Tokyo's oldest remaining stone bridge from the late 1800s, which was damaged during a deadly earthquake of March 2011 that devastated Japan's northeastern region, has been restored to its double-arched glory and will reopen in April, officials said Tuesday.
Pedestrians will be able to cross the historical Tokiwa Bridge, which links the capital's Chiyoda and Chuo wards over the Nihonbashi River, from mid-April following the completion of work in the surrounding area, Chiyoda Ward's roads and parks division said.
Workers had been carefully restoring the bridge, originally built in 1877, after it was dismantled following the catastrophic earthquake due to fears it would collapse.
Although workers tried their best to return the bridge to its original state by referring to materials used at the time it was first built, some new parts were also used.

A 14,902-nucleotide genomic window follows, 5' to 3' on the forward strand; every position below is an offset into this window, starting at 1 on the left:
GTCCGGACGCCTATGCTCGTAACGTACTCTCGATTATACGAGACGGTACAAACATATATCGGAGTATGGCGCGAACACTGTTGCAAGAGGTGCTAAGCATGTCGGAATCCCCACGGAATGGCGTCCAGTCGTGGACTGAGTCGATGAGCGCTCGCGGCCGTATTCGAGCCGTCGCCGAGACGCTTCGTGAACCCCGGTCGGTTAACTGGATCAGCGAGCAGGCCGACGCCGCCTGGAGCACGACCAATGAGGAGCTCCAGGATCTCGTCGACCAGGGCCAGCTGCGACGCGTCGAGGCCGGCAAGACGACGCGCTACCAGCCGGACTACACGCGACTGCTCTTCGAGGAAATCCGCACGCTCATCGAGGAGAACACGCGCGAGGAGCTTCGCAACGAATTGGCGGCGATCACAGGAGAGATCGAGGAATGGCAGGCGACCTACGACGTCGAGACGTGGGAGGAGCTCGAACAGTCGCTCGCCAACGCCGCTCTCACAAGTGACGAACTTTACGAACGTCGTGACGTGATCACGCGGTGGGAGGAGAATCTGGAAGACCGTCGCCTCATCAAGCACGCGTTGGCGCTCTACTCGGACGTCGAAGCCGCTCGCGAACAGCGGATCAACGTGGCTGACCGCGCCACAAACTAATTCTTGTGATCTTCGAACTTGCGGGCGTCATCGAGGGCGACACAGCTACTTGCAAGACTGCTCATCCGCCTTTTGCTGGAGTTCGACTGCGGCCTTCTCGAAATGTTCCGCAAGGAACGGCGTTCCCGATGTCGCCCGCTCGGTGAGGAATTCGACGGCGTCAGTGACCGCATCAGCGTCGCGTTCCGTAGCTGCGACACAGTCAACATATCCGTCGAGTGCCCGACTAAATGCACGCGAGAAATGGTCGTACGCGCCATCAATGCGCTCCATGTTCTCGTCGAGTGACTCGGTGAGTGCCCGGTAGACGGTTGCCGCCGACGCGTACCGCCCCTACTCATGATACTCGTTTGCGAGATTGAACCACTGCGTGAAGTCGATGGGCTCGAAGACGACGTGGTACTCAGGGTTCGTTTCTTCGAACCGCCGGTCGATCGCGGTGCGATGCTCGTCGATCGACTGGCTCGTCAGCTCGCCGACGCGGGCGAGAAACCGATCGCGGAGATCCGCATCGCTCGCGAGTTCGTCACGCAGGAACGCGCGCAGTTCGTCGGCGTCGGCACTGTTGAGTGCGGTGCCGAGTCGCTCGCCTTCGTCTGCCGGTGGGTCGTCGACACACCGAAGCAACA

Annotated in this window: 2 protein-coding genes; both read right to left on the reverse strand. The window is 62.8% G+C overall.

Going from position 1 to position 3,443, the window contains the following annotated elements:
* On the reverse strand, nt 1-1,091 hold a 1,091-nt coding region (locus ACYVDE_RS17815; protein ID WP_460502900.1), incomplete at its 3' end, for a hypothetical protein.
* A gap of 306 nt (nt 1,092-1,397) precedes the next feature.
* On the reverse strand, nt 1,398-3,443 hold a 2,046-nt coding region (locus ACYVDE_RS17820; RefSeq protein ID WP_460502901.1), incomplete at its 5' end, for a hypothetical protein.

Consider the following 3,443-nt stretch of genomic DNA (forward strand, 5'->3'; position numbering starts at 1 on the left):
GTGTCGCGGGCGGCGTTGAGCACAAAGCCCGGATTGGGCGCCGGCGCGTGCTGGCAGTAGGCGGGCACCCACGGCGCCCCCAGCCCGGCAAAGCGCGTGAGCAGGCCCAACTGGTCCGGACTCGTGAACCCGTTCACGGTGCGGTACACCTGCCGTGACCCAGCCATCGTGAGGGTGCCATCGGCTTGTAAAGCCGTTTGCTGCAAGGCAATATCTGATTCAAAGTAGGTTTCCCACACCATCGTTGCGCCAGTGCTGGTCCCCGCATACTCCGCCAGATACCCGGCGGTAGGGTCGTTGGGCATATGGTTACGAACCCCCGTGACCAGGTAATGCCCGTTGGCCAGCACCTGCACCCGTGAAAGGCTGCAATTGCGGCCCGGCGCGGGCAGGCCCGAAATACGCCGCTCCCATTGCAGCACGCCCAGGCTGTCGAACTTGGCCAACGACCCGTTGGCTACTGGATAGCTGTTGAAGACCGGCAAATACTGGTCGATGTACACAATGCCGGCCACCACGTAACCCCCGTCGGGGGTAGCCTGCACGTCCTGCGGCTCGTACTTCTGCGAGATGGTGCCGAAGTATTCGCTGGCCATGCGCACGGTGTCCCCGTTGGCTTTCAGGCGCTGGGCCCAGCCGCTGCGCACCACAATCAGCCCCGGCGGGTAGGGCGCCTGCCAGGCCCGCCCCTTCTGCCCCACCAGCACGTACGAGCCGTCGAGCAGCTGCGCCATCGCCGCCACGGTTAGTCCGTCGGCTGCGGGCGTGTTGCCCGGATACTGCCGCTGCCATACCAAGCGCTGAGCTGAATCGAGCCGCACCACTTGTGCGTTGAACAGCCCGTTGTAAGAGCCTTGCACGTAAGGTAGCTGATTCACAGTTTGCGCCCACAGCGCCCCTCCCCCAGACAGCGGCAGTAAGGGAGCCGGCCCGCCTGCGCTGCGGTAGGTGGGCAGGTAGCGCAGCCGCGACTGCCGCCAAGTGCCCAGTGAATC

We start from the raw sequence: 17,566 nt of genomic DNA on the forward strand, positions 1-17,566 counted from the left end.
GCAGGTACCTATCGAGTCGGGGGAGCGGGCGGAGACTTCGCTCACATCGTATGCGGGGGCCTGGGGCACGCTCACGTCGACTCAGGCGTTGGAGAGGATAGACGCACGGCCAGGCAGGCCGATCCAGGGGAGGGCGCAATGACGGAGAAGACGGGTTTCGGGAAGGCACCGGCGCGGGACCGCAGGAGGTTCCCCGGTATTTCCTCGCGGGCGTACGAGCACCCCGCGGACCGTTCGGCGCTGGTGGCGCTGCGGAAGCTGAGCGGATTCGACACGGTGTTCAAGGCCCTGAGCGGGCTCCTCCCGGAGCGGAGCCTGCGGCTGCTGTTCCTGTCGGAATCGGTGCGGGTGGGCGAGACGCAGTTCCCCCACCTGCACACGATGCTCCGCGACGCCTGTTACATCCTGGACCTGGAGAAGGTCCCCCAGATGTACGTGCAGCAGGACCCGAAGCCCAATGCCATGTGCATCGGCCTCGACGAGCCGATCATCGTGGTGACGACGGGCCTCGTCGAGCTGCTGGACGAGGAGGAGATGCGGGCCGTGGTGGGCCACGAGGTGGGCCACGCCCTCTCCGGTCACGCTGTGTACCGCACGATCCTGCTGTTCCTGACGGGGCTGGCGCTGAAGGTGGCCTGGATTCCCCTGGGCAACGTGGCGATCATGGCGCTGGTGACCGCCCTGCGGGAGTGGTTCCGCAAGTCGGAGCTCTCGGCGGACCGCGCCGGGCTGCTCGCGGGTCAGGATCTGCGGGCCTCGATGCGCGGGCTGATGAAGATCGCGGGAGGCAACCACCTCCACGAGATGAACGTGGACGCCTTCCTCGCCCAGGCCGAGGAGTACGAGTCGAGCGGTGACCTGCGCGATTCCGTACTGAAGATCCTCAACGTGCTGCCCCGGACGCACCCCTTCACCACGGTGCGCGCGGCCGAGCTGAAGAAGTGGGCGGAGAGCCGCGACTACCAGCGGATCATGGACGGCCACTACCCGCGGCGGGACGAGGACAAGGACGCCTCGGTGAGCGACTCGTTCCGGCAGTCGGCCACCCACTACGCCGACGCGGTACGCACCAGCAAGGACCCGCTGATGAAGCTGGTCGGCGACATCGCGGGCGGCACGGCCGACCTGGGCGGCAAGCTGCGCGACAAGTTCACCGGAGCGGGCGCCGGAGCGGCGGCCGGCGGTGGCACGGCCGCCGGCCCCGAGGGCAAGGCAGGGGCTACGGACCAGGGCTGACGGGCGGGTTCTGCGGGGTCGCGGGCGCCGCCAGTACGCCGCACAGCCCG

Restoration work on the bridge, located near the headquarters of the Bank of Japan, was completed last fall, but the surrounding park, which was used as a worksite, still needs to be cleared before it can be reopened to the public.
The bridge's abutment and deck feature a mix of slightly different colored stones, while its white marble posts evoke a modern feel that contrasts with their Japanese-style garden lantern shape.
The bridge, which was originally built with wood before the establishment of the Tokugawa shogunate in 1603, was rebuilt after the Meiji Restoration of 1868 using stones from Edo Castle.